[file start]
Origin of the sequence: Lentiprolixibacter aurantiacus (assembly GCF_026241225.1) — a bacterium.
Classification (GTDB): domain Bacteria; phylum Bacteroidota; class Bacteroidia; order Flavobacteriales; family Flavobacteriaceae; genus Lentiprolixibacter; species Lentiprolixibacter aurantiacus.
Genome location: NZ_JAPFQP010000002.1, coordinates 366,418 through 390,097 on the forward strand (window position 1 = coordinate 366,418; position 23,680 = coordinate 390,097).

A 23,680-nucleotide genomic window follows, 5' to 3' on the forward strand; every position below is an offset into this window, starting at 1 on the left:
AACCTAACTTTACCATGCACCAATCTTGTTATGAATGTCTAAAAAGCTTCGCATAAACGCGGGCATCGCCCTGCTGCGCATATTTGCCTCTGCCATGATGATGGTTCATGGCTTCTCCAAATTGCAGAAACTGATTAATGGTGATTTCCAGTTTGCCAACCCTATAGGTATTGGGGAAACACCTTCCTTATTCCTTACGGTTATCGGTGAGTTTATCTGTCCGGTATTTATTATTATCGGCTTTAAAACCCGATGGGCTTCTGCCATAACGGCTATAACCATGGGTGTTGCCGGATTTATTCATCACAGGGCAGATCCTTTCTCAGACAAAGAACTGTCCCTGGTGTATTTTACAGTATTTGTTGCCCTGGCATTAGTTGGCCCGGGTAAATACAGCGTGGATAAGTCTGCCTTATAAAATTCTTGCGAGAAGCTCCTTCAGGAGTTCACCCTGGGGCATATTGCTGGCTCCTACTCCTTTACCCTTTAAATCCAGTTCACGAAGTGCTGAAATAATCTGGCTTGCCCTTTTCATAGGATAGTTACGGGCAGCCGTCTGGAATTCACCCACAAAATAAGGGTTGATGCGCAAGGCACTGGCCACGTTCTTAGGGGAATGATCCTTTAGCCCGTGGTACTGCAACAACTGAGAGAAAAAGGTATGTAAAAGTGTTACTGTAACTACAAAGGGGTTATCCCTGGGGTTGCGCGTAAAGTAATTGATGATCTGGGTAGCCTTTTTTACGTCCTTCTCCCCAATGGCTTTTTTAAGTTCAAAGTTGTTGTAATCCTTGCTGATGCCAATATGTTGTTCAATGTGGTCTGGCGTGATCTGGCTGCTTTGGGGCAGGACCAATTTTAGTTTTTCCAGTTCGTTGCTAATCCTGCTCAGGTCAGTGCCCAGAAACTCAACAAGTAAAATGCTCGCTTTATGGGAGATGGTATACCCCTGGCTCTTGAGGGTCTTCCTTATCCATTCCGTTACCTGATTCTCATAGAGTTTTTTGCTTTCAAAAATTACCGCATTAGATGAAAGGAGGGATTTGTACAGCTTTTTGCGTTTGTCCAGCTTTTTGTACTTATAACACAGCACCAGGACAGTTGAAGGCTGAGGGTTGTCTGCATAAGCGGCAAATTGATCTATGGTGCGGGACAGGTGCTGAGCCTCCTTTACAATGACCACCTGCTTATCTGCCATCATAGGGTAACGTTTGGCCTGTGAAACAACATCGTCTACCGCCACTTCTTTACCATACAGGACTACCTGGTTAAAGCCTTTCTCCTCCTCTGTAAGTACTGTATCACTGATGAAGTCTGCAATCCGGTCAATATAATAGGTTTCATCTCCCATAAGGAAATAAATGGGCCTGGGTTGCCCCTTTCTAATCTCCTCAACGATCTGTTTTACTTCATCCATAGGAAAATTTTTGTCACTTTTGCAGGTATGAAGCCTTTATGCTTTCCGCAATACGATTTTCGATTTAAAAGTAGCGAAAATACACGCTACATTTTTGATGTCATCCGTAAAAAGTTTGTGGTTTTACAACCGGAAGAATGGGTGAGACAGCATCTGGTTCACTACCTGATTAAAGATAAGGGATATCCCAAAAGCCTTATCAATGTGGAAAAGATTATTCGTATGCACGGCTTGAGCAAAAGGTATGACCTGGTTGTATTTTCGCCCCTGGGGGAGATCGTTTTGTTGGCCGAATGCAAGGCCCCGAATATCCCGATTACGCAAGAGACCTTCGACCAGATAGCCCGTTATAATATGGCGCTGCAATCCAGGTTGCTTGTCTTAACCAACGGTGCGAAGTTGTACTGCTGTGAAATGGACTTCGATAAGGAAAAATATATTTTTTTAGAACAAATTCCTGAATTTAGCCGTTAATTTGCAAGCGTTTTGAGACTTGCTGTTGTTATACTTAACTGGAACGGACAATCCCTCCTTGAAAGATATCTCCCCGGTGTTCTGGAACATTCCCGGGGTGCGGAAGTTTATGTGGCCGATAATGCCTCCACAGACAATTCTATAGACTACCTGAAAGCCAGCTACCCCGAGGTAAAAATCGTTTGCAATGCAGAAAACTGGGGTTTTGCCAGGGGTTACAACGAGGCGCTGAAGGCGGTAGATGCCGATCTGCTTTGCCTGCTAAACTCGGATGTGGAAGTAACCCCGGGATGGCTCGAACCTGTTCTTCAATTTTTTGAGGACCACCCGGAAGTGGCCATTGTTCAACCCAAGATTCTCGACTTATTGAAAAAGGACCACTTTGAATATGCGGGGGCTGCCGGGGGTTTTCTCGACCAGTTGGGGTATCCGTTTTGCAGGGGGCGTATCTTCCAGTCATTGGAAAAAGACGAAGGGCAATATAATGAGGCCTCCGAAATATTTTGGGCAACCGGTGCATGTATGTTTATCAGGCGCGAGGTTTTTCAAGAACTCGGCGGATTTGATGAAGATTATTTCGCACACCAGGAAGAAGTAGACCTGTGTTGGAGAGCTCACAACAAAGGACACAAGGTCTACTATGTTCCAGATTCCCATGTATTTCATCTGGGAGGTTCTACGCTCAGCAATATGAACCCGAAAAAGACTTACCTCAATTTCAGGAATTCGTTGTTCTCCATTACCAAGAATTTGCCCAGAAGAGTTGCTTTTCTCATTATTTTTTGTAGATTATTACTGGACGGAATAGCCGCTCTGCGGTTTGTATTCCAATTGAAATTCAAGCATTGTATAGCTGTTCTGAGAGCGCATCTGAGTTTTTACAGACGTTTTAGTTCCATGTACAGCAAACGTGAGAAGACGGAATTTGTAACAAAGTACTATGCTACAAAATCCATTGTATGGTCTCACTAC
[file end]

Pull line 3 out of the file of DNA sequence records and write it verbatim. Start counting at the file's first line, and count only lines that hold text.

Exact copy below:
Genome location: NZ_JAPFQP010000002.1, coordinates 366,418 through 390,097 on the forward strand (window position 1 = coordinate 366,418; position 23,680 = coordinate 390,097).